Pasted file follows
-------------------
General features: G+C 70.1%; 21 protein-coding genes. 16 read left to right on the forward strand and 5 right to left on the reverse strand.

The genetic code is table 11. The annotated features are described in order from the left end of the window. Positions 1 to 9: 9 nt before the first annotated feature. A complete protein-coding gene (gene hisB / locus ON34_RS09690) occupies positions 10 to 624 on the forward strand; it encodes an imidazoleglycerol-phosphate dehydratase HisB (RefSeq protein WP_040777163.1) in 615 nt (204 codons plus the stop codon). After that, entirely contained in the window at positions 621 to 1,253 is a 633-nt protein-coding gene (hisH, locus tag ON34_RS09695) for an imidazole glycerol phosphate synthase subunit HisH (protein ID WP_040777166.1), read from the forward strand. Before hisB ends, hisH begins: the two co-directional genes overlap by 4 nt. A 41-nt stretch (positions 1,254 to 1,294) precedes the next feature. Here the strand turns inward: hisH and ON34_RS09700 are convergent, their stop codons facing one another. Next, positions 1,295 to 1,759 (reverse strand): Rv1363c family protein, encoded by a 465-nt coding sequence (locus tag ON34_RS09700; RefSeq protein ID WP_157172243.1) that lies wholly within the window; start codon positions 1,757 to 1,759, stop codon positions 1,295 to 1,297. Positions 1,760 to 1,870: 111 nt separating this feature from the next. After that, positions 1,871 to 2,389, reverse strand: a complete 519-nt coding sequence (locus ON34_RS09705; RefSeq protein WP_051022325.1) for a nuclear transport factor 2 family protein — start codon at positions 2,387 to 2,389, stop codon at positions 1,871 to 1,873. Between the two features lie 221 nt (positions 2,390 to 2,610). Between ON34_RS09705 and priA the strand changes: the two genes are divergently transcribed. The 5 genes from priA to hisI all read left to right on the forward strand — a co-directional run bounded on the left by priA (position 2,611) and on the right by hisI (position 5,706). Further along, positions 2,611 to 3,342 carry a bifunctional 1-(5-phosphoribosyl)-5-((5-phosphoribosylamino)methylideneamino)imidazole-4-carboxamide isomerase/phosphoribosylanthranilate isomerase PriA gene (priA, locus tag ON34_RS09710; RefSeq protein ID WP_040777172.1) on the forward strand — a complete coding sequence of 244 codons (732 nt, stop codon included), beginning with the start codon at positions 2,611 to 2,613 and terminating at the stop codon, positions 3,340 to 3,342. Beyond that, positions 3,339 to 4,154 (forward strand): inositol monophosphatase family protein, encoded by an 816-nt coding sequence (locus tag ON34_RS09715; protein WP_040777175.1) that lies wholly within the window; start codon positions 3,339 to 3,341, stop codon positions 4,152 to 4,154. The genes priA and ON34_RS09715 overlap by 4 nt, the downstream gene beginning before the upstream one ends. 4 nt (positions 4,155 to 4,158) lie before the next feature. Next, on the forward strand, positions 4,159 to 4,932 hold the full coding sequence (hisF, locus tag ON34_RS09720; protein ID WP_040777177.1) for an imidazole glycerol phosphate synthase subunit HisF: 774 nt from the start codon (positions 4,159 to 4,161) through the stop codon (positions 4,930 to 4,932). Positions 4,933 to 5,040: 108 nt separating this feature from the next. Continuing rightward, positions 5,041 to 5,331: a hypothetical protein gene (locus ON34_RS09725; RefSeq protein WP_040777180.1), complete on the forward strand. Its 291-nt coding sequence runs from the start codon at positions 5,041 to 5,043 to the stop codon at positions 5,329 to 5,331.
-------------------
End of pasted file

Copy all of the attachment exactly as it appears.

General features: G+C 70.1%; 21 protein-coding genes. 16 read left to right on the forward strand and 5 right to left on the reverse strand.

The genetic code is table 11. The annotated features are described in order from the left end of the window. Positions 1 to 9: 9 nt before the first annotated feature. A complete protein-coding gene (gene hisB / locus ON34_RS09690) occupies positions 10 to 624 on the forward strand; it encodes an imidazoleglycerol-phosphate dehydratase HisB (RefSeq protein WP_040777163.1) in 615 nt (204 codons plus the stop codon). After that, entirely contained in the window at positions 621 to 1,253 is a 633-nt protein-coding gene (hisH, locus tag ON34_RS09695) for an imidazole glycerol phosphate synthase subunit HisH (protein ID WP_040777166.1), read from the forward strand. Before hisB ends, hisH begins: the two co-directional genes overlap by 4 nt. A 41-nt stretch (positions 1,254 to 1,294) precedes the next feature. Here the strand turns inward: hisH and ON34_RS09700 are convergent, their stop codons facing one another. Next, positions 1,295 to 1,759 (reverse strand): Rv1363c family protein, encoded by a 465-nt coding sequence (locus tag ON34_RS09700; RefSeq protein ID WP_157172243.1) that lies wholly within the window; start codon positions 1,757 to 1,759, stop codon positions 1,295 to 1,297. Positions 1,760 to 1,870: 111 nt separating this feature from the next. After that, positions 1,871 to 2,389, reverse strand: a complete 519-nt coding sequence (locus ON34_RS09705; RefSeq protein WP_051022325.1) for a nuclear transport factor 2 family protein — start codon at positions 2,387 to 2,389, stop codon at positions 1,871 to 1,873. Between the two features lie 221 nt (positions 2,390 to 2,610). Between ON34_RS09705 and priA the strand changes: the two genes are divergently transcribed. The 5 genes from priA to hisI all read left to right on the forward strand — a co-directional run bounded on the left by priA (position 2,611) and on the right by hisI (position 5,706). Further along, positions 2,611 to 3,342 carry a bifunctional 1-(5-phosphoribosyl)-5-((5-phosphoribosylamino)methylideneamino)imidazole-4-carboxamide isomerase/phosphoribosylanthranilate isomerase PriA gene (priA, locus tag ON34_RS09710; RefSeq protein ID WP_040777172.1) on the forward strand — a complete coding sequence of 244 codons (732 nt, stop codon included), beginning with the start codon at positions 2,611 to 2,613 and terminating at the stop codon, positions 3,340 to 3,342. Beyond that, positions 3,339 to 4,154 (forward strand): inositol monophosphatase family protein, encoded by an 816-nt coding sequence (locus tag ON34_RS09715; protein WP_040777175.1) that lies wholly within the window; start codon positions 3,339 to 3,341, stop codon positions 4,152 to 4,154. The genes priA and ON34_RS09715 overlap by 4 nt, the downstream gene beginning before the upstream one ends. 4 nt (positions 4,155 to 4,158) lie before the next feature. Next, on the forward strand, positions 4,159 to 4,932 hold the full coding sequence (hisF, locus tag ON34_RS09720; protein ID WP_040777177.1) for an imidazole glycerol phosphate synthase subunit HisF: 774 nt from the start codon (positions 4,159 to 4,161) through the stop codon (positions 4,930 to 4,932). Positions 4,933 to 5,040: 108 nt separating this feature from the next. Continuing rightward, positions 5,041 to 5,331: a hypothetical protein gene (locus ON34_RS09725; RefSeq protein WP_040777180.1), complete on the forward strand. Its 291-nt coding sequence runs from the start codon at positions 5,041 to 5,043 to the stop codon at positions 5,329 to 5,331.